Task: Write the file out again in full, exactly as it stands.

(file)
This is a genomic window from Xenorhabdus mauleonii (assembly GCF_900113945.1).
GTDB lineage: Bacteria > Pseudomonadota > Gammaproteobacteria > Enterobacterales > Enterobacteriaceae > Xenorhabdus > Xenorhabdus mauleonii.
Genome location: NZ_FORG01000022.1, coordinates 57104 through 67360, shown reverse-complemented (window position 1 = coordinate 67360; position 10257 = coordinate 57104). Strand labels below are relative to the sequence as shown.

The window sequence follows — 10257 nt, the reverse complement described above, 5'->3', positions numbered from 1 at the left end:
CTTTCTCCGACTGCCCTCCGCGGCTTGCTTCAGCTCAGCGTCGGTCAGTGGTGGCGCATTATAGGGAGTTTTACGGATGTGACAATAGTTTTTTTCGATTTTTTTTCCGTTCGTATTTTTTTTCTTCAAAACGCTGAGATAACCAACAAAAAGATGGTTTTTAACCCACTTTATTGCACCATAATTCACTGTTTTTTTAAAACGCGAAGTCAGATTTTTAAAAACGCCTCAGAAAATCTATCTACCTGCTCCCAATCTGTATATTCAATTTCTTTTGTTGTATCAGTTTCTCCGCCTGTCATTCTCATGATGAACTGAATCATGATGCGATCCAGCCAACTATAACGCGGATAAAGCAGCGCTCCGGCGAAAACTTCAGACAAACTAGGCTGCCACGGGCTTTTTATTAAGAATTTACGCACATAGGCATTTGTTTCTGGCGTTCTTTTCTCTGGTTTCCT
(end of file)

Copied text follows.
This is a genomic window from Xenorhabdus mauleonii (assembly GCF_900113945.1).
GTDB lineage: Bacteria > Pseudomonadota > Gammaproteobacteria > Enterobacterales > Enterobacteriaceae > Xenorhabdus > Xenorhabdus mauleonii.
Genome location: NZ_FORG01000022.1, coordinates 57104 through 67360, shown reverse-complemented (window position 1 = coordinate 67360; position 10257 = coordinate 57104). Strand labels below are relative to the sequence as shown.

The window sequence follows — 10257 nt, the reverse complement described above, 5'->3', positions numbered from 1 at the left end:
CTTTCTCCGACTGCCCTCCGCGGCTTGCTTCAGCTCAGCGTCGGTCAGTGGTGGCGCATTATAGGGAGTTTTACGGATGTGACAATAGTTTTTTTCGATTTTTTTTCCGTTCGTATTTTTTTTCTTCAAAACGCTGAGATAACCAACAAAAAGATGGTTTTTAACCCACTTTATTGCACCATAATTCACTGTTTTTTTAAAACGCGAAGTCAGATTTTTAAAAACGCCTCAGAAAATCTATCTACCTGCTCCCAATCTGTATATTCAATTTCTTTTGTTGTATCAGTTTCTCCGCCTGTCATTCTCATGATGAACTGAATCATGATGCGATCCAGCCAACTATAACGCGGATAAAGCAGCGCTCCGGCGAAAACTTCAGACAAACTAGGCTGCCACGGGCTTTTTATTAAGAATTTACGCACATAGGCATTTGTTTCTGGCGTTCTTTTCTCTGGTTTCCT